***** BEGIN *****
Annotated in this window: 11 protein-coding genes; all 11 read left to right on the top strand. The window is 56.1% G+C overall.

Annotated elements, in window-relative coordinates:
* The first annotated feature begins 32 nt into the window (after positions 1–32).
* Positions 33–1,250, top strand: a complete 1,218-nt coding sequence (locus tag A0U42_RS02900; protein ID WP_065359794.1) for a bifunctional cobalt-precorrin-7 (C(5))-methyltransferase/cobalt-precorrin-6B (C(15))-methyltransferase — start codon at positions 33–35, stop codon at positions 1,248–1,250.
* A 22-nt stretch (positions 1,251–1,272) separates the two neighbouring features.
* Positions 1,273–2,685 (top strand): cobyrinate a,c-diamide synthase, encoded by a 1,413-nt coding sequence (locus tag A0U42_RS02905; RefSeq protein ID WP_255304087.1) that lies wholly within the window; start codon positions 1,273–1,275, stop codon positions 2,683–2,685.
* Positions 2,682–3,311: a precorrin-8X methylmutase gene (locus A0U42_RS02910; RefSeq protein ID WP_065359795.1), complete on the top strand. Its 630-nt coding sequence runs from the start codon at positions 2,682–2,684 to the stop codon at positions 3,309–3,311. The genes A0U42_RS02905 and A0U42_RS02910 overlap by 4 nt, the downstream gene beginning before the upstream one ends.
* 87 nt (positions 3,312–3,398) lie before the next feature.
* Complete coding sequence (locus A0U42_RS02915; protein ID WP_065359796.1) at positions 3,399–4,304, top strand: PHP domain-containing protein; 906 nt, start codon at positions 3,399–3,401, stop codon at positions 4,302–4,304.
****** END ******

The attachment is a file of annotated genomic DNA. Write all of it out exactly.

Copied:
Annotated in this window: 11 protein-coding genes; all 11 read left to right on the top strand. The window is 56.1% G+C overall.

Annotated elements, in window-relative coordinates:
* The first annotated feature begins 32 nt into the window (after positions 1–32).
* Positions 33–1,250, top strand: a complete 1,218-nt coding sequence (locus tag A0U42_RS02900; protein ID WP_065359794.1) for a bifunctional cobalt-precorrin-7 (C(5))-methyltransferase/cobalt-precorrin-6B (C(15))-methyltransferase — start codon at positions 33–35, stop codon at positions 1,248–1,250.
* A 22-nt stretch (positions 1,251–1,272) separates the two neighbouring features.
* Positions 1,273–2,685 (top strand): cobyrinate a,c-diamide synthase, encoded by a 1,413-nt coding sequence (locus tag A0U42_RS02905; RefSeq protein ID WP_255304087.1) that lies wholly within the window; start codon positions 1,273–1,275, stop codon positions 2,683–2,685.
* Positions 2,682–3,311: a precorrin-8X methylmutase gene (locus A0U42_RS02910; RefSeq protein ID WP_065359795.1), complete on the top strand. Its 630-nt coding sequence runs from the start codon at positions 2,682–2,684 to the stop codon at positions 3,309–3,311. The genes A0U42_RS02905 and A0U42_RS02910 overlap by 4 nt, the downstream gene beginning before the upstream one ends.
* 87 nt (positions 3,312–3,398) lie before the next feature.
* Complete coding sequence (locus A0U42_RS02915; protein ID WP_065359796.1) at positions 3,399–4,304, top strand: PHP domain-containing protein; 906 nt, start codon at positions 3,399–3,401, stop codon at positions 4,302–4,304.